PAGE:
11am: To the framers. The pieces look great, but I notice some dust behind the glass. I wait while they take them apart and put them back together. Take a cab to ICP so I don’t dent the frames on the subway. So excited to drop them off (and 5 days early)!

12pm:  I have a few hours before class, so I go to a cafe to work on my artist statement and project title.

2pm – 6pm: Seminar: no one is showing images, today is all about writing. We give feedback on the text that will accompany our art on the wall for the exhibition. Later we receive the list of editors, gallery representatives, and agencies that will be at Career Day. Scary and exciting!

6pm: Pick up my film in Chelsea, back to ICP to scan the negatives

9pm: To a cafe to fine-tune my wall text, which is due first thing in the morning.

12am: On the train home and to bed

24/7 – Kenneth Pizzo – GS 12 – USA


Kenneth Pizzo
Age: 23
Hometown: New York

What were you doing before ICP?
I was and still am working towards my photography BFA at St. John’s.

7am: Wake up, fall back asleep, wake again and rush into the shower while brewing coffee.

8am: On the train into the city, heading in early to buy supplies before Alternative Processes class. Frantically look for stores that carry the paper I’ve become attached to.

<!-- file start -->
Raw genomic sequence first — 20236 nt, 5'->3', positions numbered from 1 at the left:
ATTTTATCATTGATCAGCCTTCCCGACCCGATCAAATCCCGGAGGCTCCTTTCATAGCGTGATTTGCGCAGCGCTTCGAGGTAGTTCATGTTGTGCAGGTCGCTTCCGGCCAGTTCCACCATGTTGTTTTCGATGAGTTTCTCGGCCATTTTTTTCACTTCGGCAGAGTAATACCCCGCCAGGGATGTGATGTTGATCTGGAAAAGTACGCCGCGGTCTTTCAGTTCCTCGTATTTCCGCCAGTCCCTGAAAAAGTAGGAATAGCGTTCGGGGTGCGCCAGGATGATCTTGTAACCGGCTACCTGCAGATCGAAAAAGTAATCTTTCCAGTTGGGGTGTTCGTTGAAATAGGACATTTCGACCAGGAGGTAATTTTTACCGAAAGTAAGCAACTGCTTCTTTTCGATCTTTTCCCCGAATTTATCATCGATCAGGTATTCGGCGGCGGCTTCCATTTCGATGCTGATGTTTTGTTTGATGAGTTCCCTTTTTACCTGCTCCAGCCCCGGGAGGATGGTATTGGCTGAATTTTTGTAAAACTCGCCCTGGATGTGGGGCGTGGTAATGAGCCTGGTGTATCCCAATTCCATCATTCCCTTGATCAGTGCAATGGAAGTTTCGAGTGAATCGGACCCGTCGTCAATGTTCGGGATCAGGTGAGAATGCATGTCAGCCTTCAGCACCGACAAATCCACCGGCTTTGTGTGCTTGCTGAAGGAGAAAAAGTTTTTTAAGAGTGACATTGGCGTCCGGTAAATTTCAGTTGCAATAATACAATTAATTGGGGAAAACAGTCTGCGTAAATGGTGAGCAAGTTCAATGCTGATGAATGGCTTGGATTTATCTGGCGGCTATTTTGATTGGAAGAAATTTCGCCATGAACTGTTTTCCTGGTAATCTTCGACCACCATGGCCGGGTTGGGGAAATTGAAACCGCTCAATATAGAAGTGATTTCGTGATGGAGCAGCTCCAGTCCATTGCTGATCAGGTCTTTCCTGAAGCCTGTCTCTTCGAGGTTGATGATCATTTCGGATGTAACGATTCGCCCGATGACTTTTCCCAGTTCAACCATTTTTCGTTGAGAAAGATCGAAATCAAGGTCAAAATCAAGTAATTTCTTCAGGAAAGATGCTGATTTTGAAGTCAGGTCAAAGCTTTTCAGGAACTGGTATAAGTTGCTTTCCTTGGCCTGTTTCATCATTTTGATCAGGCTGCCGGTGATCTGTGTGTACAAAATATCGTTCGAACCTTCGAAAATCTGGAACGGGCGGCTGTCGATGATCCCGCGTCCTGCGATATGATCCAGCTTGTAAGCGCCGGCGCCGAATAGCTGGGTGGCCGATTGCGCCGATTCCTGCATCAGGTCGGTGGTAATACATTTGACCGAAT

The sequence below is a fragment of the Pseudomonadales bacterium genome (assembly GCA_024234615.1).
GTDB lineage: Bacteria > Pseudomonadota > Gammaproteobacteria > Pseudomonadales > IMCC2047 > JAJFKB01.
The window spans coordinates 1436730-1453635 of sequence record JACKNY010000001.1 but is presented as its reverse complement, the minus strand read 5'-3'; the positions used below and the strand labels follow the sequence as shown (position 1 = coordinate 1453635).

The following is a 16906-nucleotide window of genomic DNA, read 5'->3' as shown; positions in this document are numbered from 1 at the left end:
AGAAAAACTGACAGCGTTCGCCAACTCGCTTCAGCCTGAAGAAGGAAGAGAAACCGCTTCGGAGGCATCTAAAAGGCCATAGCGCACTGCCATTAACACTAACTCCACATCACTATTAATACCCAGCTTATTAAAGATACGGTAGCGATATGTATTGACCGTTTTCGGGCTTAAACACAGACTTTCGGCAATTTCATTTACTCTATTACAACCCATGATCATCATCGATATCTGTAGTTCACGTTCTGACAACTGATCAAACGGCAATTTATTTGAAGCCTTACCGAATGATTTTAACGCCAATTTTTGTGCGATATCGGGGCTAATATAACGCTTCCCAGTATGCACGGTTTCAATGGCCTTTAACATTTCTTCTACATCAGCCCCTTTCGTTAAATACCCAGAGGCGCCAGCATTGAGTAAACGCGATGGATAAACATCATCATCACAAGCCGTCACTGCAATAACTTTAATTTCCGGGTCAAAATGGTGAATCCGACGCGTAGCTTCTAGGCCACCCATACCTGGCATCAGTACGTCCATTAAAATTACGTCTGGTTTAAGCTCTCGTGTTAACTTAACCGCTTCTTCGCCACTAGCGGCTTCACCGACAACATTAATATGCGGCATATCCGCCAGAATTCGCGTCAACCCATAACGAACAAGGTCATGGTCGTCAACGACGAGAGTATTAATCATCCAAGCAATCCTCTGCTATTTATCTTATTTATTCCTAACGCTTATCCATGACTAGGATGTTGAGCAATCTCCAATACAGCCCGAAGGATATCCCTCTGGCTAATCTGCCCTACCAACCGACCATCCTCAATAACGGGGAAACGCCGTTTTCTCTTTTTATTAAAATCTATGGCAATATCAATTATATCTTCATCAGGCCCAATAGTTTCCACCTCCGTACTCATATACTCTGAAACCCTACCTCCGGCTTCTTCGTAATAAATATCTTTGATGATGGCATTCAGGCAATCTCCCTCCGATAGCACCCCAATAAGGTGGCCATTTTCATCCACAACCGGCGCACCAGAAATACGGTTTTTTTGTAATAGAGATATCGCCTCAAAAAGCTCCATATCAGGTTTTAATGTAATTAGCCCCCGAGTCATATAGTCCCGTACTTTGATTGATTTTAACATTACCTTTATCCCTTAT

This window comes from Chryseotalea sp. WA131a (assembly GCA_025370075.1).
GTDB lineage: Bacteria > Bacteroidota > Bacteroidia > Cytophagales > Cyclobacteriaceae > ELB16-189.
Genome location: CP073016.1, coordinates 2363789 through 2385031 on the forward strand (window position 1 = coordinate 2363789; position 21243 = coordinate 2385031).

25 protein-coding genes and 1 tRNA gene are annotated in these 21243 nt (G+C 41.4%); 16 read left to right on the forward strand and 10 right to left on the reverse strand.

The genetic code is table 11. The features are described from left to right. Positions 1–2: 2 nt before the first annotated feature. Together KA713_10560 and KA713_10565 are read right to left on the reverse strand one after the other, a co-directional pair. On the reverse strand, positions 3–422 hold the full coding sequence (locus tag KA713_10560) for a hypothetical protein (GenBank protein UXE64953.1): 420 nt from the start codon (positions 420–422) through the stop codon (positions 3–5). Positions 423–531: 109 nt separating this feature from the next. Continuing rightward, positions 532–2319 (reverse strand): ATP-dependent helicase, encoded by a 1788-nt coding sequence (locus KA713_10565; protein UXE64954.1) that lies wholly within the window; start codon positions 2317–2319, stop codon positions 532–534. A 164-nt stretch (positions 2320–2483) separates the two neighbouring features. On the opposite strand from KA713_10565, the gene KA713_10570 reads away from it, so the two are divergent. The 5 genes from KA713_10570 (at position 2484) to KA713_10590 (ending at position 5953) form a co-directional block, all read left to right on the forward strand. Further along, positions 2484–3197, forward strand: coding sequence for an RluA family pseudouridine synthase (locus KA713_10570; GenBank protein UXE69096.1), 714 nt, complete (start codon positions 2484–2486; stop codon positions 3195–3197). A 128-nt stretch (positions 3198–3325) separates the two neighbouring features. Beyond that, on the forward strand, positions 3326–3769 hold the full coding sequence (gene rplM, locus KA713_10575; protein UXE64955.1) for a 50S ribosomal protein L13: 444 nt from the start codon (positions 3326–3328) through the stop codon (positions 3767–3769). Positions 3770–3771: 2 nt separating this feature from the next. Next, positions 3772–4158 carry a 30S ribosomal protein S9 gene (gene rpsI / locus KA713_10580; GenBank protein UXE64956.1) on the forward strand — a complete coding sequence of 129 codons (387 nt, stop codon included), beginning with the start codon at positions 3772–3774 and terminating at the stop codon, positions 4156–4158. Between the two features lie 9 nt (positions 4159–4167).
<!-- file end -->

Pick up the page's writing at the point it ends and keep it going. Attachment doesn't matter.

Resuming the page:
8:30am: Third store has the paper and a nice enough portfolio box for tomorrow’s critique. Guest critics invited, things must look neat and prepared.

9:30am: Second coffee with a donut in the student lounge before class begins.

10am: Class starts, luckily my exposure times are long enough that I can also juggle printing in the digital lab simultaneously.

11:30am: Hour and a half later and I have a single print that I’m happy with, although now I’m questioning if I like the image itself.

1pm: Clean up the mess I made in class, make sure prints are drying properly on the racks to leave overnight. Time to grab lunch at my favorite food cart and head to the mounter to inspect work for the exhibition.

2pm: Back at school, ate too much to hold me over for the rest of the day.  Digital lab appointment to work on prints for career day portfolios and extra prints for tomorrow’s crit. Impressive guest critics are already making me nervous.

3pm: Two prints done. Just tweaking images that are nearly completed.

4pm: Help a classmate with a zine layout.

5pm: Four prints done.

6pm: Take a break to grab a coffee, rest my eyes and stretch my legs. Second wind starts up.

9pm: Leave the lab feeling satisfied. Head home.

9:30pm: Get home, have some tea and start writing prepared notes for tomorrow’s critique. All prints are ready and I have a loose idea of how I’m going to lay them out on the wall.

11:30 pm to 12am: Exhausted but got a lot done, ready for 10 months of hard work to be critiqued tomorrow…feeling confident.